Developing a love for writing

A friend once told me she was bothered, because her son was not interested in writing (he was four/five). I reassured her and explained it would come and it was important to go with the child. In some countries, writing is taught the same, until around seven!
I suggested if she wanted to actively encourage it, she kept it real and not panic or put the pressure on.
“I’m really busy, can you help me write a shopping list”
Upshot was he began to choose to write. Largely shopping lists, initially… But he was choosing to put pen to paper; a vital skill!
Other things to keep it real could be:-
A note reminding daddy/mummy to do something
A note to an auntie/granny.
Recipe
Book review- they get to give their opinion, give it star ratings

As children get more able, if you feel you want to foster creative writing at home. Keep it fun and interesting. Following children’s lead here can have have a massive impact. It encourages children to practise all their whizzy writing skills! If they don’t want to write, don’t make them! Unfortunately you would be doing more harm than good.

Ideas for Home

Stimulus doesn’t have to be text based- it could be audio recordings, sounds, images, video clips… They need a hook to ignite their writing

www.literacyshed.co.uk has some fabulous ideas for all genres….

Alan Peat had also some brilliant resources, we use lots of his ideas in school, and many would work at home too.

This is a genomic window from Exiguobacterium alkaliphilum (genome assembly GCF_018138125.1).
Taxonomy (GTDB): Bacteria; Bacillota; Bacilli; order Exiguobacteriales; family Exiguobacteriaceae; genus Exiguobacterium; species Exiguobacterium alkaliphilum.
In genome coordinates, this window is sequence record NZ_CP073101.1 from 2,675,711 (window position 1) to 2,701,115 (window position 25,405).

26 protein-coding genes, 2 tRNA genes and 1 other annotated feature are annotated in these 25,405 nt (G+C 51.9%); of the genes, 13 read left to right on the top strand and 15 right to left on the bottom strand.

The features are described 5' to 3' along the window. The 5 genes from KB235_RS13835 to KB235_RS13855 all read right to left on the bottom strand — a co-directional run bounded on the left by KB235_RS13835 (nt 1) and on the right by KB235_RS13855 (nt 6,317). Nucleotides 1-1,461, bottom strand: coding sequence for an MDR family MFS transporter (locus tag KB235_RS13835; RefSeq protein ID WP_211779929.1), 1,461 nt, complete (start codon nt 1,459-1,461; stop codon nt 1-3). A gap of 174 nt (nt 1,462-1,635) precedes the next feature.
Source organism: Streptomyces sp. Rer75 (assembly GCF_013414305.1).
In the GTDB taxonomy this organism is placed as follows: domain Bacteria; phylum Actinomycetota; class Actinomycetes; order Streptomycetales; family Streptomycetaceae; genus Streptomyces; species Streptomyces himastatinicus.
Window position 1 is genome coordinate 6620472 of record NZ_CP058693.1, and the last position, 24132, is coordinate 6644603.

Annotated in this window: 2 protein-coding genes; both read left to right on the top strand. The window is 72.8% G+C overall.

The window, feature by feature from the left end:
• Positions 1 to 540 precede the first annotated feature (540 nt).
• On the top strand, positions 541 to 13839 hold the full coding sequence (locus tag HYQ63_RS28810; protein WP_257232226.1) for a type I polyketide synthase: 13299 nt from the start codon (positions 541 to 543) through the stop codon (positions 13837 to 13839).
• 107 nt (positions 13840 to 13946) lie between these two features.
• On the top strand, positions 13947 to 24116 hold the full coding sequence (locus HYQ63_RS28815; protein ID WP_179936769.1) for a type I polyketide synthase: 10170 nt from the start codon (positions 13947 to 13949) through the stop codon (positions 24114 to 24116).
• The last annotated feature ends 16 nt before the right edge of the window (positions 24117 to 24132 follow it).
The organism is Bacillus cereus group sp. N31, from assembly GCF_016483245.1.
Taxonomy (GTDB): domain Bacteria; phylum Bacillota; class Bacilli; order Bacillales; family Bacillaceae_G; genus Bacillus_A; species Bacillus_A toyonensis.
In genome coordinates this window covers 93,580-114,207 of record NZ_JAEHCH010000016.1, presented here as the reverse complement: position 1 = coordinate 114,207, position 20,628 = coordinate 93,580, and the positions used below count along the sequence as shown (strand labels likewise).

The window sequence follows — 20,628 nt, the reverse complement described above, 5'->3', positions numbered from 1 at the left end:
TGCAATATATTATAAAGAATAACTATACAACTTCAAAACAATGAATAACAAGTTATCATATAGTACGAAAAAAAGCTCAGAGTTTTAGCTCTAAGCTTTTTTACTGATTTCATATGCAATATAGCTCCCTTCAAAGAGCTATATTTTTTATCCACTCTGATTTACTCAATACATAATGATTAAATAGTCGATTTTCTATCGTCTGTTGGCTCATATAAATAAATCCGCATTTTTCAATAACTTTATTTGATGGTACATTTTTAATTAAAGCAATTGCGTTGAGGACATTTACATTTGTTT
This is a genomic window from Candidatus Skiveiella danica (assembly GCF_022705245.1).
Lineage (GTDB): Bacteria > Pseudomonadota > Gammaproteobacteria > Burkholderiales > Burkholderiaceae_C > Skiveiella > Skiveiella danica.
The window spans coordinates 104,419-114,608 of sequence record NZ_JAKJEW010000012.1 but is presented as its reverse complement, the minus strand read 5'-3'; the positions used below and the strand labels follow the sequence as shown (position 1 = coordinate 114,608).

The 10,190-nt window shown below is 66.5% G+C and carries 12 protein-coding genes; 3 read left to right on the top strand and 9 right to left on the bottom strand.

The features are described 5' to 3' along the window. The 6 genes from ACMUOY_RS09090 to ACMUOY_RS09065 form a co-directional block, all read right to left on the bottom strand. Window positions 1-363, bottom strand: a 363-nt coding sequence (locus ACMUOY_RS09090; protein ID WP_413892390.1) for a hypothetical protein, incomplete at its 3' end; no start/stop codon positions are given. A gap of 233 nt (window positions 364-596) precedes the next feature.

Casually throw in an activity, part way watching a film together! Even just a discussion can support them as writers; talk for writing.
– give them a story opener (book or film) can they predict what will happen and write their own climax and ending
– support them in drawing/creating a character to include in a story
-share lots of quality books with exciting plots, rich and varied word choice.
-pictures- describe the setting, including the senses(see, hear, taste, touch, smell
– recounts/diaries/news reports on family days out and events! Who can think of the best headline? Etc

The Early Years

Some children take longer than others to perfect the art of forming letters, supporting them with fun fine motor skill activities can really help here. My son struggles and needs to concentrate to form a correct pincer grip, he knows he finds it tricky. There are tricks such as putting the one a different way, so when they pick it up, it is in the correct position, for my son, he just turns it too suit home so we are trying other activities that promote fine motor control. The imagination tree has some great ideas as does pininterest https://uk.pinterest.com/pin/204913851772401268/

Don’t rush them
My biggest advice would be don’t rush them, all children develop differently. Don’t get bogged down by all the genius children your friends post on Facebook, maybe they can write an essay at four, but do they have more tantrums, not speak as well, less comprehension…. Remember people rarely post or discuss the things their children find more challenging.

My two eldest kiddiewinks are a prime example of children having different strengths. By four kiddiewink 4 could write neatly and attempt any word phonetically. Kiddiewink 2 is almost five but doesn’t start school until September and his fine motor skills are poor, he always uses a Palmer grip by choice and his writing is definitely more like mark making still! Am I worried ? Nope! He has better comprehension of stories and a ridiculously advanced vocabulary for four. If he is still like this by Year one with his writing,  I may start to get frustrated, but for now, I am just going with the flow.

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